Athletics offer an array of benefits and enhancements both at the academic and student engagement levels on a two-year college campus.
From providing countless opportunities for students of all backgrounds, two-year college athletics offer a fast and affordable higher education experience with career paths for everyone. Student-athletes are often presented with increased playing time and stronger one-on-one relationships with coaching staffs and school faculty, while students have more reasons to spend time on campus and exhibit school pride. Graduation rates and diversity continue to climb as two-year college athletics flourish.
Increased enrollment and graduation rates
Athletics can serve as a significant driver of enrollment, with student-athletes accounting for an average of 13% of the student body on college campuses. By participating in sports, students at the two-year college level save money via scholarships and an associate degree, while also being exposed to competition on a national level.
Sport participation builds on time management skills and offers resources for student-athletes to obtain academic assistance and career guidance. Forty percent of all undergraduates in the U.S. attended community colleges and, according to a study by Colby Community College (Kansas) in 2020, student-athletes are 11% more likely to graduate than the general student body. In 2018, the National Center for Education Statistics conducted a study finding that 49% of students who attended a two-year college earned a four-year degree.
Higher student engagement and community involvement
Being part of a team boosts comradery and provides a sense of belonging on campus. Oftentimes, at the two-year college level, student-athletes spend additional time traveling to competitions or practices, creating a further bond between teammates. In these shared experiences, student-athletes are active in the classroom, engaging other students in conversation and experiences.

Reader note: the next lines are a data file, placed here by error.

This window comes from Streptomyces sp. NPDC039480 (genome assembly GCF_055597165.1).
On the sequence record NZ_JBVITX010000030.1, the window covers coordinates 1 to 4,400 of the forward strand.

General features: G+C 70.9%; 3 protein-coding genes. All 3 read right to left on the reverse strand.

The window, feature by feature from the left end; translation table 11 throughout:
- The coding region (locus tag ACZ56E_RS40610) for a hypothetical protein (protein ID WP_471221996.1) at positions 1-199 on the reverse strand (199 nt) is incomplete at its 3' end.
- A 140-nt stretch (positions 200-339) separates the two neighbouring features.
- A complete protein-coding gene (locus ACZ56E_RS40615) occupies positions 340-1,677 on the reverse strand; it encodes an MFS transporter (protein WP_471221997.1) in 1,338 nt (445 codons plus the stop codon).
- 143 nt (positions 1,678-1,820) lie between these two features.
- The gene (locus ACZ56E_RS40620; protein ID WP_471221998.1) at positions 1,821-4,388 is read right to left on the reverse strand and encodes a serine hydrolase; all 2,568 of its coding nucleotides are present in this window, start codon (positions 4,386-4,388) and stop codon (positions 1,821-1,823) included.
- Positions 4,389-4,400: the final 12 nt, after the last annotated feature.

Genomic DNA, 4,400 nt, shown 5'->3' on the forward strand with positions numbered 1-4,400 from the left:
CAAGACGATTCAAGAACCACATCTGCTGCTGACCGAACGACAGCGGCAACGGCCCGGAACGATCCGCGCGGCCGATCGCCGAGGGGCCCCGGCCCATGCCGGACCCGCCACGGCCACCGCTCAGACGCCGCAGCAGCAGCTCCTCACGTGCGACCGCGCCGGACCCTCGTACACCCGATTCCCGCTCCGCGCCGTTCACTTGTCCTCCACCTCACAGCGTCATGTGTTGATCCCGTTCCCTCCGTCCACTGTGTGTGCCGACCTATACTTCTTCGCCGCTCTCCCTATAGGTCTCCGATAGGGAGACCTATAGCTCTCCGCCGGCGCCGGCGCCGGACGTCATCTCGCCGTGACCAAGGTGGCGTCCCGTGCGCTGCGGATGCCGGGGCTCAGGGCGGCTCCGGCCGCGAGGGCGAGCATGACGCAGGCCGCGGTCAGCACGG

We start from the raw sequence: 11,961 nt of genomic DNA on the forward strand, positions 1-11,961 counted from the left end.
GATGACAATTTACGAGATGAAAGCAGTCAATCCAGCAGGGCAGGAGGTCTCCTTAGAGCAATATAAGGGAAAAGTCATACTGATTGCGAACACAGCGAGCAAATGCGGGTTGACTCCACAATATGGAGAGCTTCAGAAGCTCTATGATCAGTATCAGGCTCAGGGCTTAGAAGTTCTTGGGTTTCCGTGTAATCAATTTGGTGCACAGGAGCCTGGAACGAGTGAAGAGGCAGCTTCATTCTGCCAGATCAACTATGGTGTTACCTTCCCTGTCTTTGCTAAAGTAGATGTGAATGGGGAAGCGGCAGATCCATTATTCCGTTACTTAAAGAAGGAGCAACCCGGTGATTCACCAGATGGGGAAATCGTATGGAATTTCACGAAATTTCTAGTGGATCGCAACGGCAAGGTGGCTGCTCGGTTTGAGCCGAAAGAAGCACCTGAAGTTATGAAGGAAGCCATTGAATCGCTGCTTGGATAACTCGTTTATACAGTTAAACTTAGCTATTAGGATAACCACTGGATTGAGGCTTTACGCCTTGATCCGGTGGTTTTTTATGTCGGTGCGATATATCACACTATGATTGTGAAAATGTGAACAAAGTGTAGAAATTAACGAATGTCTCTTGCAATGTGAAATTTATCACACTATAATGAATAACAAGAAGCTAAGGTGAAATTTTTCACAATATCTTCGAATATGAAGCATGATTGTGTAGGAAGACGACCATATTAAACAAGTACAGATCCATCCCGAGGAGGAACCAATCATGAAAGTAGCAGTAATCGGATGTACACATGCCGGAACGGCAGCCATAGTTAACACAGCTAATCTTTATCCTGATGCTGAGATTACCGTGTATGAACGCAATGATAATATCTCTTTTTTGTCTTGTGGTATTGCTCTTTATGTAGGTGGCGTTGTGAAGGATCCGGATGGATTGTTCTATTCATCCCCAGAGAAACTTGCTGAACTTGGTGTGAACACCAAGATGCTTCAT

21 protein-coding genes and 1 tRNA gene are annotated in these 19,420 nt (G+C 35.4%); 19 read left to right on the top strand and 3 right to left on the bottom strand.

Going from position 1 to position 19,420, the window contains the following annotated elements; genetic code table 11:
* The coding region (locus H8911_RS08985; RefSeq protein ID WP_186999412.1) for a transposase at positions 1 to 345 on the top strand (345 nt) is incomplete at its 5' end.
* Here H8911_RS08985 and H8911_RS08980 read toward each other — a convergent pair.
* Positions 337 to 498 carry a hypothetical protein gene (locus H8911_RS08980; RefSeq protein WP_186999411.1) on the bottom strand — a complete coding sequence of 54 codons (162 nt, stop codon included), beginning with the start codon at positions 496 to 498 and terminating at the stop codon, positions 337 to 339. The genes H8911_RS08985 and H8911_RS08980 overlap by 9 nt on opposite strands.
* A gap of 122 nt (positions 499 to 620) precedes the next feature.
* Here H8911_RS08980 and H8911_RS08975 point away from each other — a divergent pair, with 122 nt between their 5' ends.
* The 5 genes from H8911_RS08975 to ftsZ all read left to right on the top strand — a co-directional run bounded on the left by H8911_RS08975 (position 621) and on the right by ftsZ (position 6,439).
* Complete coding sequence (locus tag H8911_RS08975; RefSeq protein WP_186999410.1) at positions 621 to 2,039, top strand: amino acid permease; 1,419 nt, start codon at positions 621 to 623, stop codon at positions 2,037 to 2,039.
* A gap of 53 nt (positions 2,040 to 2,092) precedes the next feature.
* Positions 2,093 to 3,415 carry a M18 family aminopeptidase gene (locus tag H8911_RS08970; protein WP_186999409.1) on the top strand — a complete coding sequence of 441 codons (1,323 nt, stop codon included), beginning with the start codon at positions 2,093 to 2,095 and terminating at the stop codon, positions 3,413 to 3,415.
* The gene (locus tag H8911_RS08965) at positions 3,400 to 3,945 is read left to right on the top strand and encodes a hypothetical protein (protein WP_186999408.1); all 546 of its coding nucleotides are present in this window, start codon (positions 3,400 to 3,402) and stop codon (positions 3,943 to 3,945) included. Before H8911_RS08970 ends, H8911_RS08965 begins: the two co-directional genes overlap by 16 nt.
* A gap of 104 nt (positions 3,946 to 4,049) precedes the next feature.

While many two-year colleges do not offer on-campus housing, sporting events give all students, faculty and staff a team to cheer for and a reason to visit campus for extracurricular events. Outside of campus, athletics builds a sense of belonging for the community and locals. Those that may no longer live nearby, but once did or have ties to the college, could find themselves supporting athletic teams that remind them of their experiences in the area.
Student-athletes exemplify diversity
Individuals from all backgrounds and walks of life participate in college athletics to obtain an education, play the game they love and sharpen life skills. During the 2021-22 academic year, around 30% of all student-athletes participating in the National Junior College Athletic Association (NJCAA) are first-generation college students. Furthermore, close to 29% of the NJCAA student-athlete population is African American and around 15% identify as Hispanic.
In two-year college athletics, there is no age limit for student-athlete participation, however individuals may only compete for two seasons. Student-athletes from all around the world come together for an opportunity to receive a first-class education and college experience, getting exposed to people they otherwise may have never met. Student-athletes can sharpen skills in the classroom, be exposed to diverse studies and people, compete at a high level, and prepare for future educational and sport options. Crossing paths with individuals from different cultures and experiences can expand the desire to succeed as a team.
Recognition on national level
There are many benefits for two-year colleges that have resources to build athletic facilities on campus or nearby. Athletic facilities draw widespread attention to college campuses, while capturing the attention of prospective students and athletes. Athletics bring local and national stakeholders to schools, improving the surrounding community and school system.
Many student-athletes go on to play at the highly competitive four-year level and beyond that, at the professional level, drawing national attention to their academic and athletic start. Former NJCAA student-athletes such as Tyreek Hill (football), Jessica McDonald (women’s soccer), Andy Pettitte (baseball), Sheryl Swoopes (women’s basketball), Jimmy Butler (men’s basketball), and Brittney Reese (women’s track and field) got their start in professional sports at the two-year college level, attracting national attention back to the programs.
As two-year college sports continue to grow, national championships and accomplishments are being placed on prominent sports networks, news stations and social media platforms, enhancing the school image and unveiling more opportunities.